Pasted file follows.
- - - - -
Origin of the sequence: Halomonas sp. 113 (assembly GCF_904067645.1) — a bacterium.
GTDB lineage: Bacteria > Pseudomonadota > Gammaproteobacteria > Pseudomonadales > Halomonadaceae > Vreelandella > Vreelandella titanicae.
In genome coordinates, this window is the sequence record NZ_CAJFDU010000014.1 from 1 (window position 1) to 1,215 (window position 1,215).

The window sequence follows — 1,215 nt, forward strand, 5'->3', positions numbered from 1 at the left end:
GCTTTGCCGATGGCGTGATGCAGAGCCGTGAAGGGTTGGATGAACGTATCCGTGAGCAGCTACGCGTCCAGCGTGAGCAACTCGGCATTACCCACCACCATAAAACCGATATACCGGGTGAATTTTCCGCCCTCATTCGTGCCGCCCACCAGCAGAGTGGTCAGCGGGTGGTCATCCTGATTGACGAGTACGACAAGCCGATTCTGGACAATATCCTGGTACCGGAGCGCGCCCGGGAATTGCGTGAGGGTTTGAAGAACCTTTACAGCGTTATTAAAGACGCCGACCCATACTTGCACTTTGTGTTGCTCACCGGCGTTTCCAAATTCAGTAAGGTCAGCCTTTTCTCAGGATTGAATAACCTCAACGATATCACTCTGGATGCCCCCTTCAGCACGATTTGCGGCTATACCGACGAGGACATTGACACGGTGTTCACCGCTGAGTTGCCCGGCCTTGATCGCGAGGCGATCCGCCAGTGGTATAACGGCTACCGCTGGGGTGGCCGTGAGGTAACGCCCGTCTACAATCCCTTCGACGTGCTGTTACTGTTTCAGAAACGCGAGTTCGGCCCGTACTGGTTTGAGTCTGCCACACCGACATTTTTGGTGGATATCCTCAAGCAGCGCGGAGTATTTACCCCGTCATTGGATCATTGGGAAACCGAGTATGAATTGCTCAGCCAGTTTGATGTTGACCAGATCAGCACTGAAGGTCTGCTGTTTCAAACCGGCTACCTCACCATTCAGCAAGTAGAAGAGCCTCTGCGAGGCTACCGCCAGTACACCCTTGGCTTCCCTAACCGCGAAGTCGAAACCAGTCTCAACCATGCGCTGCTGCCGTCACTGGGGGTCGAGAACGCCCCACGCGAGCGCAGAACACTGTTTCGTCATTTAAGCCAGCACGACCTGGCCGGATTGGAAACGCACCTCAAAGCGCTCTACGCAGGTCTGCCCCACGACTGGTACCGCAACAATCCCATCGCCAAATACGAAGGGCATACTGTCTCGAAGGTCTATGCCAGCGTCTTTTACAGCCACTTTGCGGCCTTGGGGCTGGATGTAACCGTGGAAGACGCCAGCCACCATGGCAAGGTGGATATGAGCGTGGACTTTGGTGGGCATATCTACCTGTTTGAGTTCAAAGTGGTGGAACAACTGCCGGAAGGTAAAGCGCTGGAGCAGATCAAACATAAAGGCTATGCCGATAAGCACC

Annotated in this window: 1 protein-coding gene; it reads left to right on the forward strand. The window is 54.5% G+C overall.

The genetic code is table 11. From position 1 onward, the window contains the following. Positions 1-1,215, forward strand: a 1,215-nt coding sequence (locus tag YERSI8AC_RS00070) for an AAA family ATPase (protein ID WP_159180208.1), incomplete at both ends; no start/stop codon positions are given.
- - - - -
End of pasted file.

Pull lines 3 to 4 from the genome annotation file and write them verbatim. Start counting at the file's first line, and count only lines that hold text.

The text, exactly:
In genome coordinates, this window is the sequence record NZ_CAJFDU010000014.1 from 1 (window position 1) to 1,215 (window position 1,215).

The window sequence follows — 1,215 nt, forward strand, 5'->3', positions numbered from 1 at the left end: